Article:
If all four packets 118-124 are transmitted according to the prior art, there will be at least a 36 μsec of delay introduced to transmit all of the packets. Therefore, it is desirable to have a network which can reduce these delays.
A method for creating an aggregate packet in a packet-based network is described. The method includes receiving a packet over the network. Examining the route for the packet to see if the route supports aggregate packets. If the route supports aggregate packets, starting a timer to wait a predetermined period.
In one embodiment, if no packets suitable for creating an aggregate packet are received before the timer expires, the packet is sent normally through the packet-based network. In one embodiment, the timer is set to wait 10 msec.
When another packet is received over the network, the route of the packet is etermined. If the route shares at least one common destination with the first packet and that destination supports aggregate packets, an aggregate packet is created including the first packet and the second packet.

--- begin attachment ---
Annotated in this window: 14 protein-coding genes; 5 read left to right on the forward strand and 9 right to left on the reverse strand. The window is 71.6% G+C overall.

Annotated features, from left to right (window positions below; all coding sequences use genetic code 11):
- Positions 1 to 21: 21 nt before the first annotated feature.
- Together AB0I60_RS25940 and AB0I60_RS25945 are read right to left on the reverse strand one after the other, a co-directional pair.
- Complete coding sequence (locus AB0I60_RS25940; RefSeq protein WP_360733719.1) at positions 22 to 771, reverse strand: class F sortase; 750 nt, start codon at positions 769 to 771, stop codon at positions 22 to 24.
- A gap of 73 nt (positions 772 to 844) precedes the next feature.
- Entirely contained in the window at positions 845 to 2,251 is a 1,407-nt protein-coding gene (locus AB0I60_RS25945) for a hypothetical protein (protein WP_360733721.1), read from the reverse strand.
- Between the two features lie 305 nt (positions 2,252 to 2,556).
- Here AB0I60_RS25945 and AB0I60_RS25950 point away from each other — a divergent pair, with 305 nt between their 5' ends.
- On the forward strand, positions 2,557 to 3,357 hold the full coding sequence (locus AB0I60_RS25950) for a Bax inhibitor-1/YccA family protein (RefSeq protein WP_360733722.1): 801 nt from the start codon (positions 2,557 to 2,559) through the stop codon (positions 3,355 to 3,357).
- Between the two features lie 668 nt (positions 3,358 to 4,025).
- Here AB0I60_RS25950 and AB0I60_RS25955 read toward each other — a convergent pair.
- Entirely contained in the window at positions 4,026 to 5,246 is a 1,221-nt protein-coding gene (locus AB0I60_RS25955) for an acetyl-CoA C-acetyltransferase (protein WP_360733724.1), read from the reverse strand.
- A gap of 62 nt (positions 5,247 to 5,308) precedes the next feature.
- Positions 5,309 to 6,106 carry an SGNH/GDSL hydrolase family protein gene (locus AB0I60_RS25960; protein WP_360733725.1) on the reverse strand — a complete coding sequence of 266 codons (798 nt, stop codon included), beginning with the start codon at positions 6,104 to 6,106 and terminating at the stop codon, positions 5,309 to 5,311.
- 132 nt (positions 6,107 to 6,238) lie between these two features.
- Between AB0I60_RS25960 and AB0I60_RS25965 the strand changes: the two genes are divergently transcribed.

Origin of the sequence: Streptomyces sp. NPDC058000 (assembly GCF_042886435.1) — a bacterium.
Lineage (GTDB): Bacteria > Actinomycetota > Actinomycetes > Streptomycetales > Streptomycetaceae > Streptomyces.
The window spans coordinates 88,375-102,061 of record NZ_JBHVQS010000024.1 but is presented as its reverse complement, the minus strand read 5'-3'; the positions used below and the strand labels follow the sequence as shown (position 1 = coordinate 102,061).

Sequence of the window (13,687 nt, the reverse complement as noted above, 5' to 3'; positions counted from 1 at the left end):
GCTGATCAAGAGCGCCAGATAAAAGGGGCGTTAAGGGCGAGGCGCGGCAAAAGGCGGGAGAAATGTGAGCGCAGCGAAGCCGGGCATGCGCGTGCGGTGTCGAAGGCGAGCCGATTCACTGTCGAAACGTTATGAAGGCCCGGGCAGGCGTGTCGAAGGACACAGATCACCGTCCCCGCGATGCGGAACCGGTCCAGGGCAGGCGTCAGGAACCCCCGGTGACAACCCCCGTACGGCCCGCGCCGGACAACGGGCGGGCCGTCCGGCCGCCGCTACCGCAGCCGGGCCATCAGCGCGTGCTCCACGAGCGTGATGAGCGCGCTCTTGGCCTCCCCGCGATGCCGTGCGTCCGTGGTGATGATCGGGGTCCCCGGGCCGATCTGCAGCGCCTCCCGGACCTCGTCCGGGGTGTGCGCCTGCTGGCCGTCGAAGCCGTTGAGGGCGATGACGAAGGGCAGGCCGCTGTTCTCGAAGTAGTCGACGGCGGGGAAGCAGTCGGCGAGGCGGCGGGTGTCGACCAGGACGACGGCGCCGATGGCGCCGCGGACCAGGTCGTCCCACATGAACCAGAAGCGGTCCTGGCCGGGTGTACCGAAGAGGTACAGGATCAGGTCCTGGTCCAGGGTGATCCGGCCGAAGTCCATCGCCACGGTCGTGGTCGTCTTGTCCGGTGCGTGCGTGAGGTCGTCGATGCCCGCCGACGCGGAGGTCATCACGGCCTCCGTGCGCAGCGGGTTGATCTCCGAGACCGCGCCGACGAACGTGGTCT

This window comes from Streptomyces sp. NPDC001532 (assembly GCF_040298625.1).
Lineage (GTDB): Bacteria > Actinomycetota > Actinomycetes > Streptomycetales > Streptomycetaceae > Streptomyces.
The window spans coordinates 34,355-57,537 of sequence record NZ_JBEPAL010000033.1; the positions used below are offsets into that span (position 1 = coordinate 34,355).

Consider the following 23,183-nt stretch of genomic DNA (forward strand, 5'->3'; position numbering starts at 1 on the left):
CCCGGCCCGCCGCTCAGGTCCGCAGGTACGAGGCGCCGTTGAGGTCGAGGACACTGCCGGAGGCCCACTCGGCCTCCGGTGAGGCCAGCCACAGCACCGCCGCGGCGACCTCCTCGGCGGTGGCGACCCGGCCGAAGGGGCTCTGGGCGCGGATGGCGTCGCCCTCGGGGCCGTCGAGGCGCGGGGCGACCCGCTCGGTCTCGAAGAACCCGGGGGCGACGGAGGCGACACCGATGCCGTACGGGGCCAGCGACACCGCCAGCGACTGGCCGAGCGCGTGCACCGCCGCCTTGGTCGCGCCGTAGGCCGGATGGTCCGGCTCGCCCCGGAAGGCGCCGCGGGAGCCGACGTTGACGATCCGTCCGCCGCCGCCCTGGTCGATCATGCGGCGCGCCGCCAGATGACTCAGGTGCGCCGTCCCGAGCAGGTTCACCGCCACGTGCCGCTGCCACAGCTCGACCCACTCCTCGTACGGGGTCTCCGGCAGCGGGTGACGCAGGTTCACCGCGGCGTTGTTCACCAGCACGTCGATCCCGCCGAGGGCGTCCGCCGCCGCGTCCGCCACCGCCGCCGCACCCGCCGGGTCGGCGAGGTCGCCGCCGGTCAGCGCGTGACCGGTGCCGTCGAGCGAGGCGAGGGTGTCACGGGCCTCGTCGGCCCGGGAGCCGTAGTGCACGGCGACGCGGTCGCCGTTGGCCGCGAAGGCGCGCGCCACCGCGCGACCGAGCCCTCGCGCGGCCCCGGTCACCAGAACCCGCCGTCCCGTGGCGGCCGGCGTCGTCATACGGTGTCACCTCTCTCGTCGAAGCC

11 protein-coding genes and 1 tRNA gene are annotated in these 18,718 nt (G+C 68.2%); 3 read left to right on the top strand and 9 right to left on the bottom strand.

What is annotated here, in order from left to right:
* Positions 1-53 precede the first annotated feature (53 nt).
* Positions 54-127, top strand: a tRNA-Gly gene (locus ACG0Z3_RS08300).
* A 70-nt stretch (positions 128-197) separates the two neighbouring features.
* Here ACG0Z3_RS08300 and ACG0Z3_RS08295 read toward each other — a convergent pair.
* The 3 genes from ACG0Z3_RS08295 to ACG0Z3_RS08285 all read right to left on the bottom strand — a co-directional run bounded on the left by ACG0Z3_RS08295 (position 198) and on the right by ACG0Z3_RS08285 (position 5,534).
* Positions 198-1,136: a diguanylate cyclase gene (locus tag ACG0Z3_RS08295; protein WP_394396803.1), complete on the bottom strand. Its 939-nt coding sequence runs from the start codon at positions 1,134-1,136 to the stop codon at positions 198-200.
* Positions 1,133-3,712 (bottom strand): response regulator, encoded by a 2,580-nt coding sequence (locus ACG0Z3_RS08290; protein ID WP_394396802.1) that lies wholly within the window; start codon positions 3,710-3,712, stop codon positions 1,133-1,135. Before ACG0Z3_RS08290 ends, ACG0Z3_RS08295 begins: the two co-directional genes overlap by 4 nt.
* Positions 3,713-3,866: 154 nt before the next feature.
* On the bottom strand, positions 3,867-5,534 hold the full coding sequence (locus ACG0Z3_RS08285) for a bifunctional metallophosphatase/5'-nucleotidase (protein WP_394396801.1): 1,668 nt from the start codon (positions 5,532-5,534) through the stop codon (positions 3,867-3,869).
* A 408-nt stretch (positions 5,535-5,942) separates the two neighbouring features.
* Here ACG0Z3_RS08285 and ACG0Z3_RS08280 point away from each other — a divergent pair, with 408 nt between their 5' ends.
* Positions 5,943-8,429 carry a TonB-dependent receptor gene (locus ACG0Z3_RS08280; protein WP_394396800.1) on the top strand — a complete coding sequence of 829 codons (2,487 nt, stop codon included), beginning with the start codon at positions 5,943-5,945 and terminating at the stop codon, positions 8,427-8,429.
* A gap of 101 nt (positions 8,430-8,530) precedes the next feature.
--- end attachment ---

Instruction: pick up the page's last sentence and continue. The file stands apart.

This method can be used over a variety of different types of packet-based network including non-IEEE 802.3x networks such as home networks and wireless networks.
When the packets are aggregated into an aggregate packet, some link layer control information may be removed. This might include the preamble and the start from an IEEE 802.3 packet. In some embodiments, it might also include removing the LLC destination address and source address if all of the packets in an aggregate packet have the same source and destination.